One developer wrote on twitter, “I wish Silver Dollar Games would stop making games.” After we released Load (which I should mention is about a sperm trying to get to the egg).  Another wrote “Silver Dollar Games is one of the scourges of XNA”.  I would like to respond to everyone who thinks the same.  We are not going anywhere. But thanks for noticing us.  I guess with games like So Many Girls So Little Time, it’s hard not to notice us, but isn’t that the point?

David has left the grocery store and I have left the TV station.  We now work full time from home making games.  We make much less money, but we’re not doing it for the money.  We do it because it’s fun.

If you’re not familiar with Xbox Live Indie Games, it’s a peer review system.  This is how it works.  You submit your game to the App Hub and other developers on App Hub review your game.  This means that your direct competition is reviewing your game.  It seems strange at first.  It’s kind of like, if EA could fail Call of Duty: Black Ops in peer review then Medal of Honour would probably sell better over the holidays.  Well that obviously couldn’t happen in the real world, but in some occasions, that vibe can be present on the App Hub.  Some developers feel that they’re game won’t get a fair shot in the fifty game long new release list if other games are released around their own game.  Or other things to that effect, I’m sure you can think of a few.

I must mention two people that have been extremely fair and non bias when it comes to maintaining reviews and the community on the App Hub.  I have incredible respect for them for keeping an open mind and truly helping developers rather than just pushing their values onto other.  Andy ‘The ZMan’ Dunn and George Clingerman have always been helping out and I personally feel it takes great strength to not push your influence to get what you want.  They are two people I have the up most respect for.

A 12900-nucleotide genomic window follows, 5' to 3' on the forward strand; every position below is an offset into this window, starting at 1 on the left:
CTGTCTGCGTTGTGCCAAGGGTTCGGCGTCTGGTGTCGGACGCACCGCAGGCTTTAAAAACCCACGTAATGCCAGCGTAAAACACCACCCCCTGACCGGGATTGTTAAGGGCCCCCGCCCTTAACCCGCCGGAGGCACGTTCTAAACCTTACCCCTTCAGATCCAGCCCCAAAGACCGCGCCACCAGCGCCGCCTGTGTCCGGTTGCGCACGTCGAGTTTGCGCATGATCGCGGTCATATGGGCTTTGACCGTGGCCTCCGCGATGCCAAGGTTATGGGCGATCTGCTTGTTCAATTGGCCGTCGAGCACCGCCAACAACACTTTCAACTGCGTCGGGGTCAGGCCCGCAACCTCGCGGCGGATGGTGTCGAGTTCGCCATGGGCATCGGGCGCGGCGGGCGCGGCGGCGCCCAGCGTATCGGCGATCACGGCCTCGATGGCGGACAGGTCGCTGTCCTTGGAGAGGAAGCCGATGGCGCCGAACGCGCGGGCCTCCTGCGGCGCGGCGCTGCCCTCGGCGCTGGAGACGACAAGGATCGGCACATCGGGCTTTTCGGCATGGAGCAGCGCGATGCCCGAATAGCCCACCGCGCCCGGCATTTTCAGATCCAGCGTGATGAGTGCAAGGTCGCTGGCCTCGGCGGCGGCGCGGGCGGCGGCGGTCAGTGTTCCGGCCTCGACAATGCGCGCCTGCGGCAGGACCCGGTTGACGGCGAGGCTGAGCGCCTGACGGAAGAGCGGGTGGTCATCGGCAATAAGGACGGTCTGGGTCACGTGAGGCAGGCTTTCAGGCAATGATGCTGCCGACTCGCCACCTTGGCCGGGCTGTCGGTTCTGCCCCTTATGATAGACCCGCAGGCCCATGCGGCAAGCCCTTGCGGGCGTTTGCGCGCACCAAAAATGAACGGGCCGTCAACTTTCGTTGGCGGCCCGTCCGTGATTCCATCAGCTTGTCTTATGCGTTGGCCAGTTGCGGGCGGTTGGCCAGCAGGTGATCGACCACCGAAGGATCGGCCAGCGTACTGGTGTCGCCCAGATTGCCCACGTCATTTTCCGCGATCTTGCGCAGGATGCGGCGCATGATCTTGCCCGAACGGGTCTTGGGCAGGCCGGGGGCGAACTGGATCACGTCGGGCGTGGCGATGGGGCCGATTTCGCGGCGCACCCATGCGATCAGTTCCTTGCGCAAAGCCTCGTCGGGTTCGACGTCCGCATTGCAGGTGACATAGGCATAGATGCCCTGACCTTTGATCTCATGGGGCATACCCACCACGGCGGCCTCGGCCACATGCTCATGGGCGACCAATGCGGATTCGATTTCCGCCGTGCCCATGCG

Thankfully Microsoft has put some rules into place when it comes to peer reviewing games.  Most members are great at following them.  This doesn’t mean members can’t troll you on the App Hub forums and try to get other developers to shun your projects. This can happen from time to time. A developer wrote in response to Why Did I Buy This, “Rubbish like this should be banned… Hopefully other indie developers will realise this and refuse to let things like this through review.”

In a world where people are calling us the scourge of XNA, how do we get any games through the peer review?  It would appear that no one wants to review our utter rubbish.  The fact is we have over 700 reviews under our belt, basically two a day for two years, and we try to review the games people skip over.  There are literally hundreds of games from other amateur hobbyists and students that are never looked at even once while in Play Test and sit in the Review process for weeks.  Because there are so many developers that get so little attention, we try our best to give them all of our attention.  And they do the same for us.

Who are we to judge another game?  We’ve never said someone’s game was trash.  We never tried to restrict, block, or shunt someone’s idea.  We’ve never trolled another developer or another game for any reason.  Not once.  There’s one thing you should know about Silver Dollar Games and the most important thing of all.  It breaks our hearts to see such negativity directed at other amateur developers, when all they want is to make games.  I am shocked by the rage other developers have.  In fact, I will continue to cheer on all games, even though many developers troll people on Twitter every chance they get.

I would like to send a message to anyone who thinks we produce shovel ware.  We’re amateur, we’re learning and we hear you.

There’s one piece of the puzzle that’s still missing, a source of controversy behind Silver Dollar Games.  Many developers feel that shovel ware we produce is hurting the XBLIG platform as a whole.  Some of these titles sell, but ultimately create bad press.  When developers talk amongst each other they come to the same conclusion that the massage, dating sims, and fart games ultimately drive customers away from the platform.  Have we ever asked the tens of thousands of customers who check out XBLIGs each day what they think?  I know there’s tens of thousands because we’ve received 50,000 game trial downloads on a few occasions.  Here are a few quotes from customers who have taken the time to write us.

“Let me start off by kissing your asses and say how funny and strangely addicting your games are.”

“I write this e-mail just to wave and say that you guys are great, it is my opinion that you are the smartest XBLIG developer.”

“Yo I played your game Office Affairs and got inspired by you, and got a idea of a game.”

If you visit any XBLIG Developer’s website you’ll see similar quotes from people loving their games too.  But that’s just a few people out of millions of Xbox Live users, that’s not really what I would call ‘good press’.